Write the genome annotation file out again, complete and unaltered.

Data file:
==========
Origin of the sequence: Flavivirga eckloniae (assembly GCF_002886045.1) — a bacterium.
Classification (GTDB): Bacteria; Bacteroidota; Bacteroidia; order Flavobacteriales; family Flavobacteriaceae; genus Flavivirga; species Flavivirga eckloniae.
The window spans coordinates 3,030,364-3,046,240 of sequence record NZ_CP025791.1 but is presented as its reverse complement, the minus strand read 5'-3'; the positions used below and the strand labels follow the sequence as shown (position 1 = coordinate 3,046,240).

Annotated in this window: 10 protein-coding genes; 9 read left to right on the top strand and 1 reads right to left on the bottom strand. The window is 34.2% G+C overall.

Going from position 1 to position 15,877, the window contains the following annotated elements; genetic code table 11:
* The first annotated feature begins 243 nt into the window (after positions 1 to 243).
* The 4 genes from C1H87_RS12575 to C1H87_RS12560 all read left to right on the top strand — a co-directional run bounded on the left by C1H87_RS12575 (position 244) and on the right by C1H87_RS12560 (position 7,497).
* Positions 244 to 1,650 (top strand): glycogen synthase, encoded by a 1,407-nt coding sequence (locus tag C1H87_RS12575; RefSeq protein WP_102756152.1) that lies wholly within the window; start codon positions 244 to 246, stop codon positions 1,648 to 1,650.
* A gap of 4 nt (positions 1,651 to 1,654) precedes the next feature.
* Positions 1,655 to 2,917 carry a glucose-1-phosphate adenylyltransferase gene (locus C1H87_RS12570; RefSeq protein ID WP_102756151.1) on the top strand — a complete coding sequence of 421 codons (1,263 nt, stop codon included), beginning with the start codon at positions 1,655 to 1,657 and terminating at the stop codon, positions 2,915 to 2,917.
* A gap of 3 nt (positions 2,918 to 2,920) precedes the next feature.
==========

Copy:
Origin of the sequence: Flavivirga eckloniae (assembly GCF_002886045.1) — a bacterium.
Classification (GTDB): Bacteria; Bacteroidota; Bacteroidia; order Flavobacteriales; family Flavobacteriaceae; genus Flavivirga; species Flavivirga eckloniae.
The window spans coordinates 3,030,364-3,046,240 of sequence record NZ_CP025791.1 but is presented as its reverse complement, the minus strand read 5'-3'; the positions used below and the strand labels follow the sequence as shown (position 1 = coordinate 3,046,240).

Annotated in this window: 10 protein-coding genes; 9 read left to right on the top strand and 1 reads right to left on the bottom strand. The window is 34.2% G+C overall.

Going from position 1 to position 15,877, the window contains the following annotated elements; genetic code table 11:
* The first annotated feature begins 243 nt into the window (after positions 1 to 243).
* The 4 genes from C1H87_RS12575 to C1H87_RS12560 all read left to right on the top strand — a co-directional run bounded on the left by C1H87_RS12575 (position 244) and on the right by C1H87_RS12560 (position 7,497).
* Positions 244 to 1,650 (top strand): glycogen synthase, encoded by a 1,407-nt coding sequence (locus tag C1H87_RS12575; RefSeq protein WP_102756152.1) that lies wholly within the window; start codon positions 244 to 246, stop codon positions 1,648 to 1,650.
* A gap of 4 nt (positions 1,651 to 1,654) precedes the next feature.
* Positions 1,655 to 2,917 carry a glucose-1-phosphate adenylyltransferase gene (locus C1H87_RS12570; RefSeq protein ID WP_102756151.1) on the top strand — a complete coding sequence of 421 codons (1,263 nt, stop codon included), beginning with the start codon at positions 1,655 to 1,657 and terminating at the stop codon, positions 2,915 to 2,917.
* A gap of 3 nt (positions 2,918 to 2,920) precedes the next feature.